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Virus hoaxes infect Net

In the lightning-fast age of mass email, virus hunters say only one thing is keeping them busier than killing infections: the spread of virus hoaxes.

When Kate got the message over the Internet warning of a deadly "Penpal" virus, she did what she thought was the right thing. She warned everyone she knew that they could be at risk.

"I sent it all over the place," she said. "I thought, 'I'm going to warn everyone I know who has email.'"

It's easy to see why. The email, dubbed "Virus Alert," made it sound as if the security of the entire Internet was at risk: It warned of a self-replicating virus that not only would destroy your computer but also would seek out and destroy data in the terminals of anyone who has ever sent you email. "If this virus remains unchecked, it has the potential to do a great deal of DAMAGE to computer networks worldwide!!!!" screamed the message making the rounds this week.

Of course, virus experts and people familiar with viruses could tell right away what they were dealing with: yet another virus hoax set off to scare unwary Netizens. Thousands, maybe millions, did just what Kate did, forwarding the email everywhere they could--newsgroups, chat rooms, email lists--with warnings like, "This is critical and valuable information. Please pass it on."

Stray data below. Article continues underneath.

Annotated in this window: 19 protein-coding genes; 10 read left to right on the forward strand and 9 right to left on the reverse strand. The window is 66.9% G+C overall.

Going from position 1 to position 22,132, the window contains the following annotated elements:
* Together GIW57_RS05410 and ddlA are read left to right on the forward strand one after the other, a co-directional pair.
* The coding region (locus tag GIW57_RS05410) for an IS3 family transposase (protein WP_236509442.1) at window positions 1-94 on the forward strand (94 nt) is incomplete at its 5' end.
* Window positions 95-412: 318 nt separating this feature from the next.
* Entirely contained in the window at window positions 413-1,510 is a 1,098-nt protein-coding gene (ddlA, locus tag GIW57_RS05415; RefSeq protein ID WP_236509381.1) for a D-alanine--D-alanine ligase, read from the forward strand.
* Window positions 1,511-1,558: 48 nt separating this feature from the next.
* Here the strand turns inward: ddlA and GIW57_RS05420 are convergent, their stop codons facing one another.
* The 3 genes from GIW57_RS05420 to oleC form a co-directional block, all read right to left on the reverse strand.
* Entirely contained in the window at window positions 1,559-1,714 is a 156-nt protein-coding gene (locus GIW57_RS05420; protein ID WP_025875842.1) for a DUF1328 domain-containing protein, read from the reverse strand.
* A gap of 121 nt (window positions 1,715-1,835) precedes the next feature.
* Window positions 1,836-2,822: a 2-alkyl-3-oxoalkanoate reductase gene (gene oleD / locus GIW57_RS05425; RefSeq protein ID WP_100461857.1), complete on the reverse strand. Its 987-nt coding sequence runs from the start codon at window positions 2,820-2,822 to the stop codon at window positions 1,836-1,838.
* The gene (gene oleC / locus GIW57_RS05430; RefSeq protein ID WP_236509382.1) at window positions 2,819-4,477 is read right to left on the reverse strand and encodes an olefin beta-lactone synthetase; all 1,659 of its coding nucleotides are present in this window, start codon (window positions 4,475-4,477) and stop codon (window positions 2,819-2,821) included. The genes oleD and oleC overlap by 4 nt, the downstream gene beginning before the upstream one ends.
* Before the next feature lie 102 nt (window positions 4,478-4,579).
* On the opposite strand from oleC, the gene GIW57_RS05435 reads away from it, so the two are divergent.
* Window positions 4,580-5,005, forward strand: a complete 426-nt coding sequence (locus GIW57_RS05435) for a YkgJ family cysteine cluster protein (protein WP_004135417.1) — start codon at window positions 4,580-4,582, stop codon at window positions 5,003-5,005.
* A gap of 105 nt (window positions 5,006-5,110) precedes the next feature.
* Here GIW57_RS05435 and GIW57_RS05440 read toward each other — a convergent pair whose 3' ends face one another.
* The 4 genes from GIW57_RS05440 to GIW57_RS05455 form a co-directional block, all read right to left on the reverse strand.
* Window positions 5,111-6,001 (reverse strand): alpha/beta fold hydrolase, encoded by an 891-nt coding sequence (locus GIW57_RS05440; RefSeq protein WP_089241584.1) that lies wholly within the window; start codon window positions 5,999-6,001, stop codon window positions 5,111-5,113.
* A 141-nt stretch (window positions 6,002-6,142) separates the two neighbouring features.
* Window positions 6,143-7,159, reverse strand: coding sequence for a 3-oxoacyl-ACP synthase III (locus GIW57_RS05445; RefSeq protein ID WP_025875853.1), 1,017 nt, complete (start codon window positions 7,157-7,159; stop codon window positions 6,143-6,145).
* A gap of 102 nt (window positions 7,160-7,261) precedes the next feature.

Rumors on the Net are hardly new. Two years after it was born, the so-called Good Times Virus is still making its way around the Net.

As opposed to the pre-Internet days, when a person had to pick up a telephone to pass along information, now email allows thousands of people to send a message at virtually the same moment. And it only takes another few seconds for those people to send a message on.

The result? A propaganda machine that would have exceeded the imagination of even the most inventive Cold War veteran.

"Right now we're having more trouble with hoaxes than we are with real viruses on the Web," said Joe Wells, senior editor of Antivirus Online, which maintains a page dedicated to hoaxes.

People spread hoaxes unwittingly because they're well intentioned, said Sarah Gordon, a security analyst with Command Software Systems "People think they're being helpful," Gordon said. "People spread them unintentionally."

Of course, the people who start these hoaxes have different motivations.

In Kate's case, according to the Energy Department's alert on the Penpal hoax, it may have been started by someone trying to kill an penpal chain letter by saying it was infected with a virus.

In any case, virus experts emphasize that Internet users should be aware that viruses are not transmitted through text in email--but rather, through email attachments. And they warn that Netizens should be wary and follow the rules of safe computing: download only from known sites and, even then, use a good virus-scanning program.

If you suspect you have a virus, check it out. And always keep backups.